Chapters 11-12 Summary
As summer begins, Robinson Crusoe is struck with the ague. For several days he suffers from fever and aches and is unable to feed himself. He cries out to God, although he admits he has never seriously prayed before. He dreams that a man of fire descends from the clouds, points a spear at him, and says, “Seeing all these things have not brought thee to repentance, now thou shalt die.” Crusoe had never followed any religious teaching beyond what he had picked up at home. He had prayed some superficial prayers (asking for rescue or giving thanks) but now he considers the events he has undergone as a divine prodding.
As he recovers, he looks at his surroundings and comes to the conclusion that God created all he sees. He takes up one of the Bibles he rescued from the ship and begins to read. He is struck by this verse: “Call on Me in the day of trouble, and I will deliver, and thou shalt glorify Me.” He interprets this as an indication that God will deliver him from the island. As he continues to read, however, he sees this more as a deliverance from his past life. His isolation on the island is nothing compared to his isolation from God.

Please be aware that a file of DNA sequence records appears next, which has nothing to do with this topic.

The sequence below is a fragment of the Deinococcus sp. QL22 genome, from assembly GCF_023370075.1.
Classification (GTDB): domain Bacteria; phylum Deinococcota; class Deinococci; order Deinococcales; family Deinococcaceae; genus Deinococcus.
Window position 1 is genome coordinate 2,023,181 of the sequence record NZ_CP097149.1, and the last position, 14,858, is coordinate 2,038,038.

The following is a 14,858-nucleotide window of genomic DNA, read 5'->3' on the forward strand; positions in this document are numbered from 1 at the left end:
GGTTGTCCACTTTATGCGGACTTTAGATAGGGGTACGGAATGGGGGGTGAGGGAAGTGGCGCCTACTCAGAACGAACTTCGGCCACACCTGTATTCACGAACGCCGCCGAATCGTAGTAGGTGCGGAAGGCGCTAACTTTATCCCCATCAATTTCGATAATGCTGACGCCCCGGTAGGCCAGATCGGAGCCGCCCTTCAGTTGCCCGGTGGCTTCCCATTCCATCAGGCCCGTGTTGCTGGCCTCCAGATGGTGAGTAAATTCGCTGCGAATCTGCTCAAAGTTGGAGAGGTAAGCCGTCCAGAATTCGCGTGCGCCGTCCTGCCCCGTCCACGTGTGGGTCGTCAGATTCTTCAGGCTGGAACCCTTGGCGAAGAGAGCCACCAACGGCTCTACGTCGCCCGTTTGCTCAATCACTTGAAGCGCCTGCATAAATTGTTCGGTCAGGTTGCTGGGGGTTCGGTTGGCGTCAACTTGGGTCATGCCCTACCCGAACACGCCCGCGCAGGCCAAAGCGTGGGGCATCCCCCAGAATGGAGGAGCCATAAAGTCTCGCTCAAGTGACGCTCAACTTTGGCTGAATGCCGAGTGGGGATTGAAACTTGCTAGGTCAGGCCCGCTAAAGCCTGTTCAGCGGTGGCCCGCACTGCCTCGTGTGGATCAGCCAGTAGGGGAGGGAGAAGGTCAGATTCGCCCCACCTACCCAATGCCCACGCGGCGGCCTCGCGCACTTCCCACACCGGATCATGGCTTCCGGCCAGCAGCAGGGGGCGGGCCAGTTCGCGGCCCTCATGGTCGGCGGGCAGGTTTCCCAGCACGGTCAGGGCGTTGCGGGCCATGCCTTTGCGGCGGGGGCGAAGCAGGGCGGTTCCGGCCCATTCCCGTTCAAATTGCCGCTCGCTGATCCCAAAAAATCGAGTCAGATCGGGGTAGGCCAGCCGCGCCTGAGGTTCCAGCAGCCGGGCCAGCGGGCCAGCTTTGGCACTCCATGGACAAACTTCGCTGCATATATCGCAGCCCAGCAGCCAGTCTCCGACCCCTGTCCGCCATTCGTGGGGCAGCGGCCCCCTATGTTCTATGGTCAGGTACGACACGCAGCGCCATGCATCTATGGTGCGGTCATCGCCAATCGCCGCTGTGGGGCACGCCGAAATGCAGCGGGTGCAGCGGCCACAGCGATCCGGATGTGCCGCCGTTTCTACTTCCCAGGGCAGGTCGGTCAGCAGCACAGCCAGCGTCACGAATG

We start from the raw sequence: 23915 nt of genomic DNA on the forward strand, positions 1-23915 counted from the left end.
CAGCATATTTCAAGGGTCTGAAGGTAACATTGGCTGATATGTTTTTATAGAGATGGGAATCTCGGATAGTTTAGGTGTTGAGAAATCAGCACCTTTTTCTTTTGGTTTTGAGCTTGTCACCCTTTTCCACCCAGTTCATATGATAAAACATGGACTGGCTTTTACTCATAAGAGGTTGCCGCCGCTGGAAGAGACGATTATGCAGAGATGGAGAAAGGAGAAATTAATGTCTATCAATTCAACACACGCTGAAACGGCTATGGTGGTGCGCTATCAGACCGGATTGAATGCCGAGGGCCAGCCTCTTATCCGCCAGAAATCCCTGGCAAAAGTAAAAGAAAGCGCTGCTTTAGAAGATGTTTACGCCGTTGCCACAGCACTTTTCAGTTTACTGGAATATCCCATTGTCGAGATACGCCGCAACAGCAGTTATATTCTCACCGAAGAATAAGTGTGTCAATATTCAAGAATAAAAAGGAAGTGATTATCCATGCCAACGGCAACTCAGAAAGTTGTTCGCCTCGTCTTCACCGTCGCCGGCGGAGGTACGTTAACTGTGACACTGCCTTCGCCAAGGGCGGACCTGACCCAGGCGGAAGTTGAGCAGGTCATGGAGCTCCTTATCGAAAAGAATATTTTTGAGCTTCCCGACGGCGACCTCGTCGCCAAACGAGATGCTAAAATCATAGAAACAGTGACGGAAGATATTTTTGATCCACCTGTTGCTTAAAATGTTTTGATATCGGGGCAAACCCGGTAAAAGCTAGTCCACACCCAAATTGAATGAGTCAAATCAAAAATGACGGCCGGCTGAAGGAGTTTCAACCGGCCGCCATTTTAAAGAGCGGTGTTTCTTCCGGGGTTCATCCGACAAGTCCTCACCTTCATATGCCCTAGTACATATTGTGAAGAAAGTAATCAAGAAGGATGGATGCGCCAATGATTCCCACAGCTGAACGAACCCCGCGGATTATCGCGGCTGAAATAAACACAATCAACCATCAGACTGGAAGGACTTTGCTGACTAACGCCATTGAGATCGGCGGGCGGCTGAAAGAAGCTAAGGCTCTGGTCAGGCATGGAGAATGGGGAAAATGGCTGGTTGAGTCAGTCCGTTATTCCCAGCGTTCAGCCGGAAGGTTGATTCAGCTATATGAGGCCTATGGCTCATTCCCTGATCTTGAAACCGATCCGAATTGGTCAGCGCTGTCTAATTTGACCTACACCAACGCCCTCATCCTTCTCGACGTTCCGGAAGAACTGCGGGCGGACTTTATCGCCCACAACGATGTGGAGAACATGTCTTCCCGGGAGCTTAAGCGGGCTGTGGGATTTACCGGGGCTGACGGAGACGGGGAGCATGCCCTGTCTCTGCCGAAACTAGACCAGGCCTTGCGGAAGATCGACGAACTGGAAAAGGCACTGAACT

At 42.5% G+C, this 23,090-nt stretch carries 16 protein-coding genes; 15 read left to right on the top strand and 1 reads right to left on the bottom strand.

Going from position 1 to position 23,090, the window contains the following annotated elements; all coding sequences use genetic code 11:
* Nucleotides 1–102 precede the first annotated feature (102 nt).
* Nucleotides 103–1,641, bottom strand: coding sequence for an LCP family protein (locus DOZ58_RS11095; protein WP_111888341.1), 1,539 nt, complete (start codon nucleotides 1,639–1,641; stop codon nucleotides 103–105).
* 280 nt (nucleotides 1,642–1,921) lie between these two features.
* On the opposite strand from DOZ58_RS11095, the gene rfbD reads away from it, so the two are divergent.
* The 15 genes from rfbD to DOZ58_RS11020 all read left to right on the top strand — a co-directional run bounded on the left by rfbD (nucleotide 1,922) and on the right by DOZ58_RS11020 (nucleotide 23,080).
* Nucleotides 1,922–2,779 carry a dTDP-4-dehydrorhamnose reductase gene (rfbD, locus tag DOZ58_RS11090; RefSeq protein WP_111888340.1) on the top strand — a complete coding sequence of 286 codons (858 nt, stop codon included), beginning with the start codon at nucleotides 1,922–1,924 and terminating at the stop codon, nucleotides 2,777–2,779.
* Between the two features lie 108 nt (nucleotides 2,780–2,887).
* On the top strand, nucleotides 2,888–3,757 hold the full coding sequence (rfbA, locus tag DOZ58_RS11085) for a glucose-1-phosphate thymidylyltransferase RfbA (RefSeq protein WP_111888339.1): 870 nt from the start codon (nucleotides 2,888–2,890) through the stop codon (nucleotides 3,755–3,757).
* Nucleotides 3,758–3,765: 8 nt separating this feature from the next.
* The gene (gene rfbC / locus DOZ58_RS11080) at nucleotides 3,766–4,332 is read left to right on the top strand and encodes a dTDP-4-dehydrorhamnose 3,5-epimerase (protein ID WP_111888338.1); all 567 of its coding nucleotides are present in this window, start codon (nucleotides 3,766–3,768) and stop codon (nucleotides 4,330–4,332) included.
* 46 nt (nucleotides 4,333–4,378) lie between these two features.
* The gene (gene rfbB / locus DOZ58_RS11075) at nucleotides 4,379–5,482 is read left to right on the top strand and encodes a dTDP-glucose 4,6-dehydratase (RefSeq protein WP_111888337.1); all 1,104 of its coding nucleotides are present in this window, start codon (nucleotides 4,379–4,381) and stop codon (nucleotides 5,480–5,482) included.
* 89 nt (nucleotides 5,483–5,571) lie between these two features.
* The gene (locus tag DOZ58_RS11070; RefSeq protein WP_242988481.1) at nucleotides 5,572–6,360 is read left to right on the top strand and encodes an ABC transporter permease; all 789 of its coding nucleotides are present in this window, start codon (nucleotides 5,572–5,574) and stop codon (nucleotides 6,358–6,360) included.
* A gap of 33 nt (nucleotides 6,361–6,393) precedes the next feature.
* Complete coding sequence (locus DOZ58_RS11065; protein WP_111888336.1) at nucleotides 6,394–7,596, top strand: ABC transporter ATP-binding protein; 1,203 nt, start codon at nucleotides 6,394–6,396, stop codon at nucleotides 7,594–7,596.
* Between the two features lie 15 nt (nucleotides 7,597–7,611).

Crusoe learns that being outside in the rainy season affects his health, so he adjusts his hunting periods accordingly. He has been on the island for ten months and decides to explore further. He finds grape vines but is wary of eating them fresh because he remembers how many English slaves died when they ate grapes from the coast of Africa. He plans on drying them into raisins and tries several ways before he hangs them on a tree. He discovers a valley where cocoa, orange, lemon, and citron trees grow. He decides he will build a second home here, which he calls his “summer residence”; he spends the rainy seasons in his cave. He builds a bower surrounded by a fence. When he returns several weeks later, Crusoe finds that the branches he placed in the ground for the fence have bloomed to form a hedge.
Crusoe misses one of his cats and fears that she is dead. However, she returns later with three kittens. This surprises Crusoe because both the cats are female. He speculates that there is a wild cat species on the island close enough to breed. In time, the cats become pests; he drives them away.
He plants only some of his seeds because he is unsure of the growing season. When the seeds do not come up, he plants others in a moister section. After the dry season, the first field grows as if it were just planted. From this Crusoe learns that the island has two growing seasons; he will be able to have two harvests.